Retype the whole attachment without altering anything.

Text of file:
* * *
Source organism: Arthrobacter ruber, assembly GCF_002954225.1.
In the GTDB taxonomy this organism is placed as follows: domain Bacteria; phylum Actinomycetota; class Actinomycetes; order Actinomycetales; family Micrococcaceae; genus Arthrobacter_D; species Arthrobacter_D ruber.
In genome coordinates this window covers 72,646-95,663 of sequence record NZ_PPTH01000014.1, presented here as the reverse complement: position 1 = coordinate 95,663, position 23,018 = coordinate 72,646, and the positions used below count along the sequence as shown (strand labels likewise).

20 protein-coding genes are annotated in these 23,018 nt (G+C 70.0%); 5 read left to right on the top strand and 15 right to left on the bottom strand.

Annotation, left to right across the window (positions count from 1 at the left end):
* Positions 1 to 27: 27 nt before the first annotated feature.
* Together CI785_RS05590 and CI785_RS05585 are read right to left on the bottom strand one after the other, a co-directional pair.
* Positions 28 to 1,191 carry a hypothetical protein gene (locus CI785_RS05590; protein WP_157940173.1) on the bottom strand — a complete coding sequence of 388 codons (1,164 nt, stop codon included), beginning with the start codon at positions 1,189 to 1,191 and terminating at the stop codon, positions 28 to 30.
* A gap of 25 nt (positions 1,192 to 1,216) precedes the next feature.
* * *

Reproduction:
Source organism: Arthrobacter ruber, assembly GCF_002954225.1.
In the GTDB taxonomy this organism is placed as follows: domain Bacteria; phylum Actinomycetota; class Actinomycetes; order Actinomycetales; family Micrococcaceae; genus Arthrobacter_D; species Arthrobacter_D ruber.
In genome coordinates this window covers 72,646-95,663 of sequence record NZ_PPTH01000014.1, presented here as the reverse complement: position 1 = coordinate 95,663, position 23,018 = coordinate 72,646, and the positions used below count along the sequence as shown (strand labels likewise).

20 protein-coding genes are annotated in these 23,018 nt (G+C 70.0%); 5 read left to right on the top strand and 15 right to left on the bottom strand.

Annotation, left to right across the window (positions count from 1 at the left end):
* Positions 1 to 27: 27 nt before the first annotated feature.
* Together CI785_RS05590 and CI785_RS05585 are read right to left on the bottom strand one after the other, a co-directional pair.
* Positions 28 to 1,191 carry a hypothetical protein gene (locus CI785_RS05590; protein WP_157940173.1) on the bottom strand — a complete coding sequence of 388 codons (1,164 nt, stop codon included), beginning with the start codon at positions 1,189 to 1,191 and terminating at the stop codon, positions 28 to 30.
* A gap of 25 nt (positions 1,192 to 1,216) precedes the next feature.